Pakistan's cricket team prepared to face England in a one-day match Sunday under the shadow of fresh claims about an alleged betting scam and reports that a fourth player was being investigated.
The News of the World said the International Cricket Council (ICC), which has already charged three Pakistan stars with corruption, was now investigating a fourth player, although the tabloid did not name him "for legal reasons".
It also claimed Pakistan batsman Yasir Hameed had accused some of his team mates of corruption and suggested the problem of fixing games for cash was widespread in the sport. Hameed denied he had made the remarks.
The News of the World's report last Sunday into the fixing allegations caused a major scandal and led the ICC to charge Test captain Salman Butt and bowlers Mohammad Aamer and Mohammad Asif under its anti-corruption code.
The ICC refused to comment on the newspaper's latest claims Sunday, including that the accused trio were facing 23 charges between them and that a fourth unnamed player was under the spotlight.
At the team's hotel in Cardiff late Saturday, Pakistan coach Waqar Younis also refused to discuss the new revelations.
However, the chairman of the England and Wales Cricket Board, Giles Clarke, said the first Twenty20 match between England and Pakistan in Cardiff Sunday would still go ahead. Asked if it would be called off, he said: "No."
The allegations all relate to the recent fourth and final Test between England and Pakistan at Lord's, which ended with an England victory, in which the News of the World said deliberate no-balls had been bowled.
Aamer, at 18 one of cricket's hottest talents, Asif, 27, and Butt, 25, were questioned by police about the claims on Friday but were released without charge, their lawyer said. They have denied any wrongdoing.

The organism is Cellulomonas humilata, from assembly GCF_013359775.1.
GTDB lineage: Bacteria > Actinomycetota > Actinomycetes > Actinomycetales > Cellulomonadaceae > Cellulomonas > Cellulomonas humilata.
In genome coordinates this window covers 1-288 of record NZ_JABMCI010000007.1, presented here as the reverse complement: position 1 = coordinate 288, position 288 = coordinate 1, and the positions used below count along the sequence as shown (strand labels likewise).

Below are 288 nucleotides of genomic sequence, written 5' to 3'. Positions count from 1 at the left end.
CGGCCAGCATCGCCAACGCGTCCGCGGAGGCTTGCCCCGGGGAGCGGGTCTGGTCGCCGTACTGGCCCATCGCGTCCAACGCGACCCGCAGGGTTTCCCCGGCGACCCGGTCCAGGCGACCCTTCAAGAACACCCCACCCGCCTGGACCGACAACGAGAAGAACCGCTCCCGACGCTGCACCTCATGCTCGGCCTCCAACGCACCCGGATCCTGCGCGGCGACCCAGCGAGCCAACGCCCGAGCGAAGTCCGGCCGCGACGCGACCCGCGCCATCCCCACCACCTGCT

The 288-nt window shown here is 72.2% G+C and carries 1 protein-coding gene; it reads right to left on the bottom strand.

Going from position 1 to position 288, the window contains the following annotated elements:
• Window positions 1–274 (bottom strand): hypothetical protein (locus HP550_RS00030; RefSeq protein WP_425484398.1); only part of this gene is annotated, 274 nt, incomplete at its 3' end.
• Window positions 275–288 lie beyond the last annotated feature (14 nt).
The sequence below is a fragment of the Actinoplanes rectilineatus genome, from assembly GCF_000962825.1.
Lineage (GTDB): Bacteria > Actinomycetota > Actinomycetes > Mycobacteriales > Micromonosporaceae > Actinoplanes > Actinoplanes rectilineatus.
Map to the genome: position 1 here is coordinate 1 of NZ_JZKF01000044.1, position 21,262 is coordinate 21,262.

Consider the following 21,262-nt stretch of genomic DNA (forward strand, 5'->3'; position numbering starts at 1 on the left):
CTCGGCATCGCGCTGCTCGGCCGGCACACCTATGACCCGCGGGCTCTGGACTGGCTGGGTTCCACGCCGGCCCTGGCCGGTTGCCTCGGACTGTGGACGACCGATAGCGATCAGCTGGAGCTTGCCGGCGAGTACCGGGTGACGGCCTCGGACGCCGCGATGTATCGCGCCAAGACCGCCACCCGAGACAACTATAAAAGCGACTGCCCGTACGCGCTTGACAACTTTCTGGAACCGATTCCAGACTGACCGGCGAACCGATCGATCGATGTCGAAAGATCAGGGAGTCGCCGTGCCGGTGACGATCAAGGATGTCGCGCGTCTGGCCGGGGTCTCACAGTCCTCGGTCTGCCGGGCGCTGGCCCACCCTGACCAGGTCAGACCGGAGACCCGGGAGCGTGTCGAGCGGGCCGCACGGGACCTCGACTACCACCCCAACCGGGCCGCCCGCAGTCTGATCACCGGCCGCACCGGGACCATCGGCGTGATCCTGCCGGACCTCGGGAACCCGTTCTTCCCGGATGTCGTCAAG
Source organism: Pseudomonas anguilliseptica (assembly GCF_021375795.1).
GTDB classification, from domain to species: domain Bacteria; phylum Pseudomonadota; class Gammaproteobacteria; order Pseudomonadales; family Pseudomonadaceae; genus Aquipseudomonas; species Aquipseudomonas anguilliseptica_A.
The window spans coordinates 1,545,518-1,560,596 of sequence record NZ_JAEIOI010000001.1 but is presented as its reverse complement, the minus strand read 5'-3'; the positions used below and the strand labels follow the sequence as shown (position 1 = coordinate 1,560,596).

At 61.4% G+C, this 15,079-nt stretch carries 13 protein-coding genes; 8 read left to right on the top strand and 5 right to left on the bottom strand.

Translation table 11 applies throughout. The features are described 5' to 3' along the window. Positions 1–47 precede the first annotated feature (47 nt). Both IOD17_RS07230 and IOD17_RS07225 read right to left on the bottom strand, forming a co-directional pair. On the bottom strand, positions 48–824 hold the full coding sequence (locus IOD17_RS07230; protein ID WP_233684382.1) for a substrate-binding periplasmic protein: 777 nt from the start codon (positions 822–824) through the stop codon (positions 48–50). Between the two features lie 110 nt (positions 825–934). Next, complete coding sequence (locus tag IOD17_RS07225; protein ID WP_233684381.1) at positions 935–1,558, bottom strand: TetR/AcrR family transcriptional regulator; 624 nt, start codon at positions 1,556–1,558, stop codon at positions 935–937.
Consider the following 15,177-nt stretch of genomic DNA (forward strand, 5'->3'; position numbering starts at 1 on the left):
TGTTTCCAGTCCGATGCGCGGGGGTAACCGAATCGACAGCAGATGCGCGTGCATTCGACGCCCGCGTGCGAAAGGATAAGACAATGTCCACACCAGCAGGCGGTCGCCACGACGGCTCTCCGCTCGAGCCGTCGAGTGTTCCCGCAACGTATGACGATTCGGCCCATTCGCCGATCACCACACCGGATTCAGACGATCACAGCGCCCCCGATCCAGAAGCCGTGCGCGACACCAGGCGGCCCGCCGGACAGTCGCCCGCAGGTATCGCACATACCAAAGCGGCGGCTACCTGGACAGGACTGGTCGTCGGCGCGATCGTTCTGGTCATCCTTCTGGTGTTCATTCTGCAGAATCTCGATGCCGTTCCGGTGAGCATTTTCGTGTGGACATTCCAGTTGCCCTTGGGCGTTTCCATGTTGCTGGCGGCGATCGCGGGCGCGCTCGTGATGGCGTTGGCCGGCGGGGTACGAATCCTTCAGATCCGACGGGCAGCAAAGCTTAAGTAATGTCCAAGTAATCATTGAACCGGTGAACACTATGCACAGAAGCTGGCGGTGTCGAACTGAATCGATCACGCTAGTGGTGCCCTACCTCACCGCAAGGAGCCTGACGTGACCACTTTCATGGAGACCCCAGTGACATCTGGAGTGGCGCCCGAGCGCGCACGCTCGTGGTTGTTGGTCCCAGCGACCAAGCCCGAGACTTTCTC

The News of the World on Sunday claimed its allegations had been confirmed by Pakistan batsman Yasir Hameed.
"They were doing it (fixing) in almost every match. God knows what they were up to. Scotland Yard was after them for ages," Hameed reportedly told an undercover reporter in a bar in the central English city of Nottingham.
"It makes me angry because I'm playing my best and they are trying to lose."
Speaking to AFP late Saturday, Hameed denied he had spoken to the paper or bad-mouthed other players.
"I can never think of blaming my teammates in match-fixing," said the batsman, who remains in England after playing in Pakistan's Test series here, despite not being picked for the one-day matches.
"I have just told the team management that the newspaper is claiming I have given them an interview. This is not correct."
He admitted attending a couple of parties in Nottingham but denied talking to any unknown people, saying: "There were no strangers."
Pakistan team manager Yawar Saeed confirmed Hameed's denial but refused to comment further, saying: "Let's wait and see what happens."
The News of The World also published details Sunday of its conversations with Mazhar Majeed, an agent for several Pakistan players who it claims to have paid for advance knowledge of no-balls in the final Test.
It claims it paid him 150,000 pounds (185,000 euros, 230,000 dollars) for the information, which could be bet upon. Majeed, 35, was subsequently arrested and bailed by British police.
Some of this cash was found in Salman Butt's hotel room in London, the newspaper said, although Butt's lawyer rejected any suggestion of wrongdoing, saying it would not be unusual for his agent to give him money.
Earlier, Pakistan one-day captain Shahid Afridi apologised for the scandal, telling reporters: "I think this is very bad news.
"On behalf of these boys -- I know they are not in this series -- I want to say sorry to all cricket lovers and all the cricketing nations."
The ICC action against the three players has infuriated the Pakistani authorities, in particular ambassador to Britain Wajid Shamsul Hasan, who said the ICC had "no business" to suspend the trio and suggested they were set up.
England Twenty20 captain Paul Collingwood said: "I just want this (fixing) eradicated from the game, full stop."